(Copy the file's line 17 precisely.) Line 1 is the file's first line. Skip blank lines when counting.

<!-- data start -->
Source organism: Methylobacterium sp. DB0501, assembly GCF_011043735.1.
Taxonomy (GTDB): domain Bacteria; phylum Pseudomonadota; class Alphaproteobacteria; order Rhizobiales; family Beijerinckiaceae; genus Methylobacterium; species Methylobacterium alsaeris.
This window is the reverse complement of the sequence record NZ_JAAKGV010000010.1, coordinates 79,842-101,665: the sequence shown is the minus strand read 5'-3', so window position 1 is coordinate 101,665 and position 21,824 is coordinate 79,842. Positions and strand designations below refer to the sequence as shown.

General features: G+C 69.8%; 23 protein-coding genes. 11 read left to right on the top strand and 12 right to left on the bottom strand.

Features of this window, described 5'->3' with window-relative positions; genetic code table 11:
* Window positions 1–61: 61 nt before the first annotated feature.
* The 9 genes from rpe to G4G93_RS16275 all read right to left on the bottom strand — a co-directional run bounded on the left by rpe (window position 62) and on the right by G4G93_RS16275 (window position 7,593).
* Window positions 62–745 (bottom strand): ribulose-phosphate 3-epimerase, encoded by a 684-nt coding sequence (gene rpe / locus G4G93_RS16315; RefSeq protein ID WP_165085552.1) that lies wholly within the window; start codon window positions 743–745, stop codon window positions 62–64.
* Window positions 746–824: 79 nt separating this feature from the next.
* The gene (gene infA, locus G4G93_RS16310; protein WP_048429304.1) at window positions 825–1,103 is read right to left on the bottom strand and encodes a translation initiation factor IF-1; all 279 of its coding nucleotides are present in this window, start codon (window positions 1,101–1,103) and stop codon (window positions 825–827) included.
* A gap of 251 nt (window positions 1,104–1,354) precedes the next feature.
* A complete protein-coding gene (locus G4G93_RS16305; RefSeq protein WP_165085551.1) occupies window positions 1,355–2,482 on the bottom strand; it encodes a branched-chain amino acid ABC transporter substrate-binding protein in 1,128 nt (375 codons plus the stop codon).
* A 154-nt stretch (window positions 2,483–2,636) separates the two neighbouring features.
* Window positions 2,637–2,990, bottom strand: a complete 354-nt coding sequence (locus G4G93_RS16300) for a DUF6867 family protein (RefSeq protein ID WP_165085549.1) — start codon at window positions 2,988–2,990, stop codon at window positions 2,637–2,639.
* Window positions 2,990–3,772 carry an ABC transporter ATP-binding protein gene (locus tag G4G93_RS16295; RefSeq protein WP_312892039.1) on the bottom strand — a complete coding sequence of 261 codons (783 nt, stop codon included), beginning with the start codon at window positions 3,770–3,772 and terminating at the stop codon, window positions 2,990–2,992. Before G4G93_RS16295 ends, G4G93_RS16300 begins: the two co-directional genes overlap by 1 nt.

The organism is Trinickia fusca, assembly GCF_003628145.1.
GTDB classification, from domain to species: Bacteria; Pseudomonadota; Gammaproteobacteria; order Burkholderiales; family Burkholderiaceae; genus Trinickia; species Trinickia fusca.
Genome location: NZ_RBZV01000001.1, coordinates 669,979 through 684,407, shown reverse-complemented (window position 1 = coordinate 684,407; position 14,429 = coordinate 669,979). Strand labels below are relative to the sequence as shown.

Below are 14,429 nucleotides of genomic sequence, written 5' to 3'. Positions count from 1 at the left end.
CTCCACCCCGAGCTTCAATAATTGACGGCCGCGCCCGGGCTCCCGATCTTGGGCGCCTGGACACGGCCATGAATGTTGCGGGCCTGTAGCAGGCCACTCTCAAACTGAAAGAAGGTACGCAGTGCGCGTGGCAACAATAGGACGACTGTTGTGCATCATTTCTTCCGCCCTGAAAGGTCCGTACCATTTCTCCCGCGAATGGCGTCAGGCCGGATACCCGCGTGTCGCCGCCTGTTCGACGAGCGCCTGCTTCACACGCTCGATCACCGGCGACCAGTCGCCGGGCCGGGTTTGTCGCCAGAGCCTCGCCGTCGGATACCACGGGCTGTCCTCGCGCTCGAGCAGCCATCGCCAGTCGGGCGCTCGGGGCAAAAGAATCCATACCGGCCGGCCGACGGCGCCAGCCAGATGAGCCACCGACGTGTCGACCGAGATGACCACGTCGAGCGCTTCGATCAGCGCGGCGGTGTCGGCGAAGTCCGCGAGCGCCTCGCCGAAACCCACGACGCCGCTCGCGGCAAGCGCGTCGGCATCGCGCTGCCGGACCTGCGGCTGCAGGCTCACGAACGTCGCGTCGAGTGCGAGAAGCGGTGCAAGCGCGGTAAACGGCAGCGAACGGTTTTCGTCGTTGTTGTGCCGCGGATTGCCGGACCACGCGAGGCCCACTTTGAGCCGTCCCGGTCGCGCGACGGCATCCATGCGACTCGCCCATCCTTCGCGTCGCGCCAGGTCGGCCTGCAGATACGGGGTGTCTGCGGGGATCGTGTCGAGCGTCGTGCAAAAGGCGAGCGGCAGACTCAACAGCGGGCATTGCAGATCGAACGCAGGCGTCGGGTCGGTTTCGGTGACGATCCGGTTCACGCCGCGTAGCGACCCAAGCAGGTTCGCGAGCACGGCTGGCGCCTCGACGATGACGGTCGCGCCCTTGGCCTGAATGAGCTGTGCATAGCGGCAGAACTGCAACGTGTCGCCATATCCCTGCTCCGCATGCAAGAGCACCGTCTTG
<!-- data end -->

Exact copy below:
GTDB classification, from domain to species: Bacteria; Pseudomonadota; Gammaproteobacteria; order Burkholderiales; family Burkholderiaceae; genus Trinickia; species Trinickia fusca.